Who let the dogs out?
f. You shall not use tidelands waterward from the line of mean higher high water (MHHW) for the storage of aquaculture gear (e.g., bags, racks, marker stakes, rebar, nets, tubes). All gear that is not immediately needed will be moved to a storage area landward ofMHHW. Note: This is not meant to apply to the wet storage of harvested shellfish.
Whose dog messed up this beach?
Loose nets, loose bags. Who cares?
This geoduck grower doesn't.
More bags loose in the tidelands.
Loose PVC pipes and bag.
Who cares? The people who found these loose on the tidelands do, not the grower who didn't feel it important enough to pick up the mess. Agencies are being taken for a ride by shellfish growers who profess to be "good stewards" of the tidelands and non-profits who gladly hold out their hands and accept donations. This industry's adverse impact on the tidelands doesn't stop and they want to expand, in the case of Taylor Shellfish, three-fold.
Money, jobs, who could ask for more?
Step down Shoreline Management Act. There's a new driver in town and it's not Washington state's taxpayers.
Who's driving the regulatory environment to protect Puget Sound's intertidal areas? The recent Shoreline Master Program handbook released by the Department of Ecology seems clear: it is no longer the state's Shoreline Management Act which controls development in Puget Sound's tidelands but NOAA's misguided policies to "Encourage and foster sustainable aquaculture development that provides domestic jobs, products, and services and that is in harmony with healthy, productive, and resilient marine ecosystems, compatible with other uses of the marine environment." The handbook goes on to say:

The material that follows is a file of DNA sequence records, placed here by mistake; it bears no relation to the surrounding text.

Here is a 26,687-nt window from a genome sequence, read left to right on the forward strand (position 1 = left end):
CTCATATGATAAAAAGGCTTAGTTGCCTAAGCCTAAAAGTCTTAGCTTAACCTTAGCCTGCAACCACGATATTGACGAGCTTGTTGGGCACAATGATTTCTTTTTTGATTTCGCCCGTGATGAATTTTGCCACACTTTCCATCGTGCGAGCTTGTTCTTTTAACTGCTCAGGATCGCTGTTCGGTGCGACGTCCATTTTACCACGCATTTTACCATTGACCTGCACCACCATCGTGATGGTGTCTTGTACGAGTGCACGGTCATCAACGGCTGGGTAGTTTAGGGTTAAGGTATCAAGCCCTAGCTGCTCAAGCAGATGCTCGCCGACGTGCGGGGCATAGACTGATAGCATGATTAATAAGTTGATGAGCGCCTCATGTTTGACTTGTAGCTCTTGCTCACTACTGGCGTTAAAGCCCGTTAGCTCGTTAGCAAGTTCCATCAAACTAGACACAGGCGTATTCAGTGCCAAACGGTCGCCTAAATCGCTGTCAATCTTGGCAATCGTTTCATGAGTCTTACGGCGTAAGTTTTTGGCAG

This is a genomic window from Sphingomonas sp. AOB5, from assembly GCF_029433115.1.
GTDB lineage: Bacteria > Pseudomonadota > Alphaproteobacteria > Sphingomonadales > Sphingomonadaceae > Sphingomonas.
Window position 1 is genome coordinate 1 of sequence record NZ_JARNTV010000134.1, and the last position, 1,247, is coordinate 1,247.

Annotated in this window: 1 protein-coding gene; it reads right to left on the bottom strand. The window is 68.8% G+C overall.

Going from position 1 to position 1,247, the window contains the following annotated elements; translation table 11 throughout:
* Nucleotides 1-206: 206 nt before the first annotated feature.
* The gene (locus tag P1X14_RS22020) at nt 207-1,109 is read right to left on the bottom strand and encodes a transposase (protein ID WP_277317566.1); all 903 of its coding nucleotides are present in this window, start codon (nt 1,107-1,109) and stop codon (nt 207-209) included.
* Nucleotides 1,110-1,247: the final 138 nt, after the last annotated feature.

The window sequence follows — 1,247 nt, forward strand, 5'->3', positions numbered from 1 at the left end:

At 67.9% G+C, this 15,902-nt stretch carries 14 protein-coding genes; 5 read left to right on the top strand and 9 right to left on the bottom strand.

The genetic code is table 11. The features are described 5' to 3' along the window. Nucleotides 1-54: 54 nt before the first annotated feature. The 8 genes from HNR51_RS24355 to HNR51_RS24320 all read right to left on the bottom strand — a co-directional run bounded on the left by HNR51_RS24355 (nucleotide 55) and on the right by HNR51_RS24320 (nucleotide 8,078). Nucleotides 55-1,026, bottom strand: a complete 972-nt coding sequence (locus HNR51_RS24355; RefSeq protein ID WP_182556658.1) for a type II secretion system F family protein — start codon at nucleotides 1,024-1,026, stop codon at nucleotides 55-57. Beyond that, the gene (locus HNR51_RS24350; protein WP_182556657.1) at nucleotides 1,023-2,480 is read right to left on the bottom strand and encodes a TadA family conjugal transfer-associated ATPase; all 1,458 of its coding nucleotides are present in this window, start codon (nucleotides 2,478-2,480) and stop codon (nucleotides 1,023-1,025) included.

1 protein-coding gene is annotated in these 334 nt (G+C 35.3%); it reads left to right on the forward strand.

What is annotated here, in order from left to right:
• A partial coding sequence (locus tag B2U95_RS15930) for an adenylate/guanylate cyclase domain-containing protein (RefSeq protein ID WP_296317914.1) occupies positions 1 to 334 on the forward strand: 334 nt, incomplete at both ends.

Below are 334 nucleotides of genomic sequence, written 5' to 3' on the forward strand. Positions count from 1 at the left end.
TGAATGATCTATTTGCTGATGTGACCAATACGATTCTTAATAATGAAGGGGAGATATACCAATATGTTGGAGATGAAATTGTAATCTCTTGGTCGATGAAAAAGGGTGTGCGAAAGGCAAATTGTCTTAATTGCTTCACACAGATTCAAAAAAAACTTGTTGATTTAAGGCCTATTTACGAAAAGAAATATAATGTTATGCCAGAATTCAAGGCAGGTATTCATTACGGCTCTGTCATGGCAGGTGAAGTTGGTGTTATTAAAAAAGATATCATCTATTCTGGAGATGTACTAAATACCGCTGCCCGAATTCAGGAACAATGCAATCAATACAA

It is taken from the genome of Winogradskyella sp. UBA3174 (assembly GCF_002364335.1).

The SMA is one of the enforceable policies of Washington’s Coastal Zone Management Program, which is part of the federal program administered by NOAA. Shoreline Master Programs for jurisdictions along the Pacific coast and Puget Sound are part of the federal program. (p. 4, SMP Handbook)
Street sweepers and tulip bulb harvesters
were not a "preferred use" of Washington's
"most valuable and fragile natural resource."
Washington's SMA is no longer the primary controlling regulatory act protecting Puget Sound's intertidal area. The act, passed by the legislature and approved by an overwhelming majority of Washington's citizens, has been relegated to a second class position when it comes to aquaculture. While aquaculture was considered a "preferred use" when it was passed, it was not the industrial activity found today. It was never intended to be driven by NOAA policies and Washington DC politics.
$70,000 spent on lobbying - in 3 quarters.
If a little money to influence Washington DC is good then more is better. Plauche and Carr: A law firm or a lobbying firm?
There is little doubt this is no longer just a "fifth generation family" growing a few clams and oysters. This is an industry focused on profits and aware that lobbying will craft federal regulations to their benefit. Along the way, Washington's citizens have lost control of what happens to Puget Sound. In the first 3 quarters alone, $70,000 have has been given to the Glover Park lobbying firm ("Own the Conversation") in Washington DC. As seen in the Disclosure form, these funds are channeled through the shellfish industry's law firm, Plauche and Carr, and focused on influencing a number of agencies, including the Army Corps and NOAA. This is an industry with money and motivation to make more at the expense of Puget Sound's tidelands.
Get involved - the shellfish industry is.